But who am I?

  4. Why talk of electricity as the solution to UB’s life-taking and life-shortening air pollution problems, when it’s a known fact that the city’s ger district stoves are the real cause? The World Bank, the UN and other major sources have been saying for years that 80% of UB’s air pollution is from these stoves. It’s a huge area with no infrastructure for any utilities like water, sewage or power. And even IF electric power was provided there, how can these poverty stricken citizens afford expensive electric appliances?
    Their stoves are old, inefficient and burn not only raw, high polluting coal, but anything else than burns, including rubbish and plastic, adding yet more toxic, life-threatening fumes. The ash disposed of is thrown out, whipped up by winds to then mix with the moist, smoke polluted air! A deadly mix.
    Many years ago the WB extensively researched and recommended redesigned stoves that burned efficiently, using smokeless briquettes. The redesign had to involve both both stove and the fuel used, not the stove alone. Raw coal had to give way to smokeless fuel. These findings were that such a redesign would reduce pollution by 80%, while also reducing fuel bills, not to mention reducing the appalling number of deaths directly and indirectly attributed to air pollution, said to be 1 in 10.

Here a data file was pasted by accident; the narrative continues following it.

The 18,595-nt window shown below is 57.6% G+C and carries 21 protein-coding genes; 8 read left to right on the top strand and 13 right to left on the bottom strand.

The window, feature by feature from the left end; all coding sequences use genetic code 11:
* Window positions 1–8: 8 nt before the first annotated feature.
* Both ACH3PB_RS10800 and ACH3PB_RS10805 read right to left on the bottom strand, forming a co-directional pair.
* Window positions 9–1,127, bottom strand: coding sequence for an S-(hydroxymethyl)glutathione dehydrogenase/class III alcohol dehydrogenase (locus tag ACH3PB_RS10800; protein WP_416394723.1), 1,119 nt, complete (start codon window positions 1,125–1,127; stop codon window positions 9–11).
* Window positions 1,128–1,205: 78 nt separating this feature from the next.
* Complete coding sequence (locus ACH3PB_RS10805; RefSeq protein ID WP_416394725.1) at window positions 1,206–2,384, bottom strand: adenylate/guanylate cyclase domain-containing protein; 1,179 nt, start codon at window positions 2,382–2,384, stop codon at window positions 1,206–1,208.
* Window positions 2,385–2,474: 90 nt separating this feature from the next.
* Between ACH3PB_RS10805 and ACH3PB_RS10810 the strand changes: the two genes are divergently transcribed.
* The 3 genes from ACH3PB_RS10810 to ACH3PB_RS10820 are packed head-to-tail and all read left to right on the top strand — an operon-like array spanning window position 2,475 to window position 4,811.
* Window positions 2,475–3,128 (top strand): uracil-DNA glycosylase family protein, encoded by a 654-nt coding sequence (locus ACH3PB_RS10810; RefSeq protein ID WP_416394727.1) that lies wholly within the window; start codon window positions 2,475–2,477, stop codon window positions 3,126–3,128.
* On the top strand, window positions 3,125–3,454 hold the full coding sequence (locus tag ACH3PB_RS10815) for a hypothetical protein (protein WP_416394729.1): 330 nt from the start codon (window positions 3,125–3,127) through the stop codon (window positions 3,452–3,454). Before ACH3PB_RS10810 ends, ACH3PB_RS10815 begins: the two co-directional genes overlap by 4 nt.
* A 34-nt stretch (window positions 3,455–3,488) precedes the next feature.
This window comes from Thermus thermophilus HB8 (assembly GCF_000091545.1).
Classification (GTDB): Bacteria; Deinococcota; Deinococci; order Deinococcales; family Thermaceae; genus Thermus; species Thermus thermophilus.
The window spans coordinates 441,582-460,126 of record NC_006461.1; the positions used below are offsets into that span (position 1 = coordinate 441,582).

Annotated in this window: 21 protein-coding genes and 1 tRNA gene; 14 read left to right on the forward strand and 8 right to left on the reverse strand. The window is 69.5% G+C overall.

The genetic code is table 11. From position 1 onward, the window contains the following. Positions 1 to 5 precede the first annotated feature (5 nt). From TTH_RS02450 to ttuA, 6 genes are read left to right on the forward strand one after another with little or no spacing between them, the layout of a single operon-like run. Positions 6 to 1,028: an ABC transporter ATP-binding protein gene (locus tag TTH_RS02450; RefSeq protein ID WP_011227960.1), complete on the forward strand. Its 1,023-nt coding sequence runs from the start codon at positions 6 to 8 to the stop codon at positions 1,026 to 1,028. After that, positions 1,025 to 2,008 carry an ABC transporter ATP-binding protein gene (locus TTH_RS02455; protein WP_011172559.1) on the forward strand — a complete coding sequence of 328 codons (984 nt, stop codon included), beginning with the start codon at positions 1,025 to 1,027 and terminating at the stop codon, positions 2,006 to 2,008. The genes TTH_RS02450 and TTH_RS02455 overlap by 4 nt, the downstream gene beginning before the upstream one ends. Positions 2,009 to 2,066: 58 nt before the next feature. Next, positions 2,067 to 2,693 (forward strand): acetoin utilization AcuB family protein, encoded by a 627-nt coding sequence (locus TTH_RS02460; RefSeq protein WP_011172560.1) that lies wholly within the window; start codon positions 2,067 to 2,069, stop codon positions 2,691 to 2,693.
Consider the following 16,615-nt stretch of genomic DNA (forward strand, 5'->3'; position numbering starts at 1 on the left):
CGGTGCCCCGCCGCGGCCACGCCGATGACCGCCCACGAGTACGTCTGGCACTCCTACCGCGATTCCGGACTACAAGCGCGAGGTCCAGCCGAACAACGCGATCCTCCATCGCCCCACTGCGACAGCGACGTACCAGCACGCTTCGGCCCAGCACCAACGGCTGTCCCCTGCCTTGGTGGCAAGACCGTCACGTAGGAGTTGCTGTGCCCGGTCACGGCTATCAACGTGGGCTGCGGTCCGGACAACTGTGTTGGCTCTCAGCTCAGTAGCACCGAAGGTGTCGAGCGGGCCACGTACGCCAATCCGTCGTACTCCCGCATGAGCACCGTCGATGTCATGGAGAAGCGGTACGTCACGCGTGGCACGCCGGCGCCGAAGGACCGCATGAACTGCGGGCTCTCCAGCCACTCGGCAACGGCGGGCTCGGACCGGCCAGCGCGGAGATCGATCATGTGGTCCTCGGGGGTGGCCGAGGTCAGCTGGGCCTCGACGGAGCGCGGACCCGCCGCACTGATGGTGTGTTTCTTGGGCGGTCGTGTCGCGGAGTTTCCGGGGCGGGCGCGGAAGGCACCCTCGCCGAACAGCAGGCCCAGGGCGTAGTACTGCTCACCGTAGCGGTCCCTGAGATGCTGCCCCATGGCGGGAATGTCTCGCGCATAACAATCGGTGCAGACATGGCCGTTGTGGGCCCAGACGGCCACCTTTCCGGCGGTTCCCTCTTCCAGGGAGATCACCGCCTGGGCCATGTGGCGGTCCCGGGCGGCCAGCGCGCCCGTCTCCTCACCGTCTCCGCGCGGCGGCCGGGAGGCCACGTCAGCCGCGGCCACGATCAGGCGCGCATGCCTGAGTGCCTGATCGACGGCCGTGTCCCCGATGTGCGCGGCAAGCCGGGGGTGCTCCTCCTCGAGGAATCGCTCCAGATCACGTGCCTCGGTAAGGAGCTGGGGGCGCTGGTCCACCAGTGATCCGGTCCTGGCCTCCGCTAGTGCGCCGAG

That the government has dragged its feet on this years old state of affairs is nothing short of shameful, and the sooner its boffins get around to resolving the real issue – ‘ger city’ stoves – the better.

    • 100% government fault. What people don’t know is that pockets are being generously lined by obscure ‘forces’ that do not want to see the problem solved. Call me a conspiracy theorist!

      • I can’t imagine what incentive there is for anyone to want to block progress towards getting ger residents cleaner heating/cooking methods. Inept management and simple greed and embezzlement from said funds by certain bureaucrats and/or politicians is more than sufficient to explain the relative lack of progress… no sinister plots are necessary when foolishness and greed are involved 😉

  5. WB and MCC did distribute 150.000 better.good stoves. These stobves did actually reduce the air-pollution. But at the same time we grew from 150.000 to 210.000 stoves, 60.000 new/bad ones.
    Plus, many people are investing in their self0built houses, by adding central heating, with HeatOnlyBoilers, which burn coal. Its these HOB that are to blame for not getting less pollution. They are super-inefficient, and emit up to 4 times the particles of the stove that they replace.
    There are also stories of these improved stoves finding their way out of UB, to the countryside, and then they are replaced with cheaper bad stoves. So be it.

  6. All of which proves that this decades old problem will not be resolved unless legislation is passed to declare UB a Smoke Free Zone. Stoves and domestic HOBs will have to be replaced by models specifically designed to burn efficiently by reducing pollution within acceptable limits.